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Day 1

Ch. 1, pp. 1-11

October 1, 2020 by Sarah Shun-lien Bynum

I read The Prime of Miss Jean Brodie when I was 23, before starting my first job as a seventh-grade teacher. The fact that I turned to fiction as a handbook reveals just how ill-equipped I was. I hoped to learn from exemplary models: Goodbye Mr. Chips, To Sir With Love, etc.

I was under the impression that Miss Jean Brodie belonged among the ranks of inspiring educators. Happily, I couldn’t have been more mistaken. One of the novel’s many pleasures is the unsentimental way Spark complicates the trope of the impassioned, quirky, charismatic teacher.

In a novel about six girls and their female teacher, the very first sentence begins with “the boys” as its subject. The boys are nervous, indistinct, interchangeable—there are “three Andrews among the five”—but it’s no accident that they frame our introduction to the girls.

I recognize most of Miss Brodie’s eclectic curriculum but I had to look up “Buchmanites.” They were followers of the American evangelist and religious reformer Frank Buchman. Also known as the Oxford Group, they significantly influenced the creation of AA and its 12-step program.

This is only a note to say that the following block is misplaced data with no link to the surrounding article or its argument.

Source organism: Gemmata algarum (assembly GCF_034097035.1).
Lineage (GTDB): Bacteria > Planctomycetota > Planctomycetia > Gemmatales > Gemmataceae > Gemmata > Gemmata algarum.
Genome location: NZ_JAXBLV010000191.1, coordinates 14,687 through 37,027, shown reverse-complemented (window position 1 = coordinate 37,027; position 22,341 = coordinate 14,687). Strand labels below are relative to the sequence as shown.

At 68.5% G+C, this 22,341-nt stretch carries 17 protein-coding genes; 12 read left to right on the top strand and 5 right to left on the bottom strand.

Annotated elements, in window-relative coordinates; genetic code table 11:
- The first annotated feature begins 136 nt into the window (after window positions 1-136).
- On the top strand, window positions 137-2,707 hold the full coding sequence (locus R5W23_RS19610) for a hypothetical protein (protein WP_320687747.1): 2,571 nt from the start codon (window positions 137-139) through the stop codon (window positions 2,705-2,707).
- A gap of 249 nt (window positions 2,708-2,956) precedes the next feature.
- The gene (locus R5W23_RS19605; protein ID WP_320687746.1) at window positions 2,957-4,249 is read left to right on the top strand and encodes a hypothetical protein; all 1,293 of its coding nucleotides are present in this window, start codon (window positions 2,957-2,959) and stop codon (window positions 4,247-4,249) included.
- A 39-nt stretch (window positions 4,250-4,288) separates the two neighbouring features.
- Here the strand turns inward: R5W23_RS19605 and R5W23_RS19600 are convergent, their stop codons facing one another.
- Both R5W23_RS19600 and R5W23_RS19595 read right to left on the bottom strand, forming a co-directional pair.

How swiftly Spark delineates the six girls! Epithets are helpful. Rose, famous for sex. Monica, good at math. Sandy with her little eyes. Jenny the great beauty. Eunice the gymnast. Mary the silent lump. Spark is not afraid of repetition; it serves her crispness and clarity well.

What does it mean to be “famous for sex”? For having lots of it? For being talented at it? I love that Rose doesn’t appear obviously vampy, with her hat “placed quite unobtrusively on her blonde short hair.” I also love the promise that there will be sex in the pages to come.

“There needs must be a leaven in the lump”—a saying that goes back to the Bible and feels newly relevant given our recent obsession with sourdough starters. But the yeast that spreads throughout the dough—should we interpret it as a beneficial influence, or a corrupting one?

Spark’s humor is a source of great delight and mystery for me. What is it about the comic timing of this exchange that makes me laugh out loud? “Who is the greatest Italian painter?” “Leonardo Da Vinci, Miss Brodie.” “That is incorrect. The answer is Giotto, he is my favourite.”

The novel takes place between the wars—a brief interval of peace shadowed by the losses of WWI (as embodied by Hugh, the fallen fiancé). Spark establishes time period neatly: Miss B declares, “This is 1936. The age of chivalry is past.” Direct & unfussy. Again, clarity prevails.

This chapter opens in 1936 and then flashes back to 6 years earlier, when the girls first joined Miss Brodie’s class. Conventional enough. But on the last page, the narration makes an unexpected leap forward to Mary’s death at 23. The handling of time promises to be interesting!

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